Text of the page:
The former ABC site in Toowong has been sold to another developer which has plans to build a waterfront residential precinct sometime in mid-2022, pending the submission of a development application.
Consolidated Property Group bought the prime riverside property from Sunland for $43.5 million after months of negotiations. Sunland, which purchased the ABC site in 2013 for $20 million, also proposed a residential development, which was rejected at the Supreme Court in 2018.
James MacGinley of Consolidated Property Group said that they are hoping to have two or three residential buildings with 200 to 250 dwellings on the 1.5-hectare lot. The development will also include a waterfront open space and wider cycle paths to link to St Lucia’s Bicentennial Bikeway.
However, the design still hinges on Council’s upcoming Green Bridge development, which is still in the public consultation process. Mr MacGinley said that they will “welcome the bridge on our site” and look forward to transforming the precinct into a luxury riverfront community.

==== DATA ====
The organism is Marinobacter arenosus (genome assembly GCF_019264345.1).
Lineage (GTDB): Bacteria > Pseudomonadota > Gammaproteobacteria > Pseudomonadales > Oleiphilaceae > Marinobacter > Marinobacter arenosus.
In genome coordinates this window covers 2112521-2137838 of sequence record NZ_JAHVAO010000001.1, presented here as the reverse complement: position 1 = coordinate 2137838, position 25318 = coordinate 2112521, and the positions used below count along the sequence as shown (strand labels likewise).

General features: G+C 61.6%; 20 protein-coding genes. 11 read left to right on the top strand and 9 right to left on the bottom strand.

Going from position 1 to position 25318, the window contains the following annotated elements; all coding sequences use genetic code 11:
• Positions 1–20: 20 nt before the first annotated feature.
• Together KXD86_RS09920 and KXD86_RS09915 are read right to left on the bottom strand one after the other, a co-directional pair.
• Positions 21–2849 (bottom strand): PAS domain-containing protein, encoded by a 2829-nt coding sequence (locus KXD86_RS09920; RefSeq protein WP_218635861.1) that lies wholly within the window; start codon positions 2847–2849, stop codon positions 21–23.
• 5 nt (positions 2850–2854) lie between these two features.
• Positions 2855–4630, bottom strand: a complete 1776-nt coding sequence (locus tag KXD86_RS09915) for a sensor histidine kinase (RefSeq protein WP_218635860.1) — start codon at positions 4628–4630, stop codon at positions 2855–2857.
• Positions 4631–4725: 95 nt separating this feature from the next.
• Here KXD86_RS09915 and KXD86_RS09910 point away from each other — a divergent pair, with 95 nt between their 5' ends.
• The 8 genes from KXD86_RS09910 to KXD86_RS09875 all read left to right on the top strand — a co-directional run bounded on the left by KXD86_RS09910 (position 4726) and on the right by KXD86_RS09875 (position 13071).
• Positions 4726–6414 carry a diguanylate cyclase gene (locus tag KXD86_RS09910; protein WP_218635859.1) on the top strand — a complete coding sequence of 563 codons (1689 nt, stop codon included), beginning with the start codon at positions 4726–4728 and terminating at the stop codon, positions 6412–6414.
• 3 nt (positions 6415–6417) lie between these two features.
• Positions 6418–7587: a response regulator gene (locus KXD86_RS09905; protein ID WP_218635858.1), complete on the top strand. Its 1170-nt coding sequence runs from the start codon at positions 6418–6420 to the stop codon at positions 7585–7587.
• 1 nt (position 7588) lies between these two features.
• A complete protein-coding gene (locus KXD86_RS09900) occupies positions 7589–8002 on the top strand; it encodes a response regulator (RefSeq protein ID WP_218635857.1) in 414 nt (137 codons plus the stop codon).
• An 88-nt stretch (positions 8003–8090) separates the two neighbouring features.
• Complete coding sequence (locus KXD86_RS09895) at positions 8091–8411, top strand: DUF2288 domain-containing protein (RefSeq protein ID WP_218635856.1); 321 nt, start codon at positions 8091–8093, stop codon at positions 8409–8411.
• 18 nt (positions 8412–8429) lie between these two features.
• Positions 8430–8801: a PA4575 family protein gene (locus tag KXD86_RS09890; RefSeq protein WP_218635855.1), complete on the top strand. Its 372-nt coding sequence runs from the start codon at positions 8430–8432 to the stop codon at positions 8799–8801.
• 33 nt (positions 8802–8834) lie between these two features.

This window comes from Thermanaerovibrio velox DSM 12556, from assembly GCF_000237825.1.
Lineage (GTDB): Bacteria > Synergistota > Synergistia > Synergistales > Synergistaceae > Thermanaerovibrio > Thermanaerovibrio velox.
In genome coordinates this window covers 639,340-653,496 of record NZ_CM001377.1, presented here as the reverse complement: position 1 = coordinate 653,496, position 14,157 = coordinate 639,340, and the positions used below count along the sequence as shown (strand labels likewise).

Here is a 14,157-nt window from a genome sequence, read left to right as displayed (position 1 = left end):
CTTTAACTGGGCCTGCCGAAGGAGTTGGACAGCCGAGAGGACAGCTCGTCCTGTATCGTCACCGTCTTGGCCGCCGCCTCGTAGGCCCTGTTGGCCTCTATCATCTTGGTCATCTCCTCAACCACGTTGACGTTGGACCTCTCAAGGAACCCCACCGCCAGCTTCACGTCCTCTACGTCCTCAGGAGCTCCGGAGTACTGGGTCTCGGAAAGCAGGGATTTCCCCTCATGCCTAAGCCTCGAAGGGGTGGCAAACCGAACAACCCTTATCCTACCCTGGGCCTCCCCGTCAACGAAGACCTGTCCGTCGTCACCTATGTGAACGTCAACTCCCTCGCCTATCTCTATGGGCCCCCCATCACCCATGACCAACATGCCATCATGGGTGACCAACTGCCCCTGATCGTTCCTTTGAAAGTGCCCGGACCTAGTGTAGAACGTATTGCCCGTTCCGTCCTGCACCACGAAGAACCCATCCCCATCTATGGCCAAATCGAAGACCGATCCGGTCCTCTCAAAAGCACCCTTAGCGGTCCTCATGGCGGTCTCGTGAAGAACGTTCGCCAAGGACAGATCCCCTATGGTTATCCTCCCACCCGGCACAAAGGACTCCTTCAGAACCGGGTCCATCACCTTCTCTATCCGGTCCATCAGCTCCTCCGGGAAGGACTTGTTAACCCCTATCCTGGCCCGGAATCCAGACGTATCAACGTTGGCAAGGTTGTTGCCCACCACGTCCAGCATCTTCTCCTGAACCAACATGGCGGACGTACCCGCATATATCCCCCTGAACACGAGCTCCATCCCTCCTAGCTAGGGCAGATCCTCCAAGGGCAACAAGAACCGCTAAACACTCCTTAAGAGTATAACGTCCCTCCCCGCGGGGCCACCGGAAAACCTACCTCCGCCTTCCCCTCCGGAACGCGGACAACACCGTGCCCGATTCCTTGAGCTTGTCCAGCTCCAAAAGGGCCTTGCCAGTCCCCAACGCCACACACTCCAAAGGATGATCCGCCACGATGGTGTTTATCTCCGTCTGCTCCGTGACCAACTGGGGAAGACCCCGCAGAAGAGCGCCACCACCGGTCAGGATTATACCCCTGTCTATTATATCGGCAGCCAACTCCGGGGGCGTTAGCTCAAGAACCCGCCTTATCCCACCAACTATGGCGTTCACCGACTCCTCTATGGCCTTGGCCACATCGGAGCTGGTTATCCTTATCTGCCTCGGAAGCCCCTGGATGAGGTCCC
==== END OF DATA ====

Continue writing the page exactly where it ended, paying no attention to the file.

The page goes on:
Don O’Rorke, the chief executive of Consolidated Property Group, said that they have a more “conventional vision” for the former ABC site and will follow a code-assessed application. Potentially, the heritage-listed Middenbury House could be transformed for public use as well, either as a spa or restaurant.
Maiwar Greens MP Michael Berkman has staunchly called on the Council and the State Government to buy back the ABC site to develop as a public community space. He said that this new deal between Sunland and Consolidated Property Group was a missed opportunity “to return this site to public hands.”
“I do think it’s positive that the green bridge could still land here, as my understanding from hundreds of conversations with west side locals is there’s overwhelming community support for this,” Mr Berkman said in a statement. “I’m concerned the developer hasn’t specified how much of the land will be public space, and how accessible it’ll be, or what form that might take.”
“Under our incredibly broken planning laws, the community has no genuine consultation or appeal rights on this development because it’ll be Code Assessable. This is exactly why we need to overhaul the Planning Act and make all major developments impact assessable.”
“The developer has indicated they’ll seek community input on planning the site, so my focus now is ensuring residents’ voices are heard. Stay tuned for next steps.”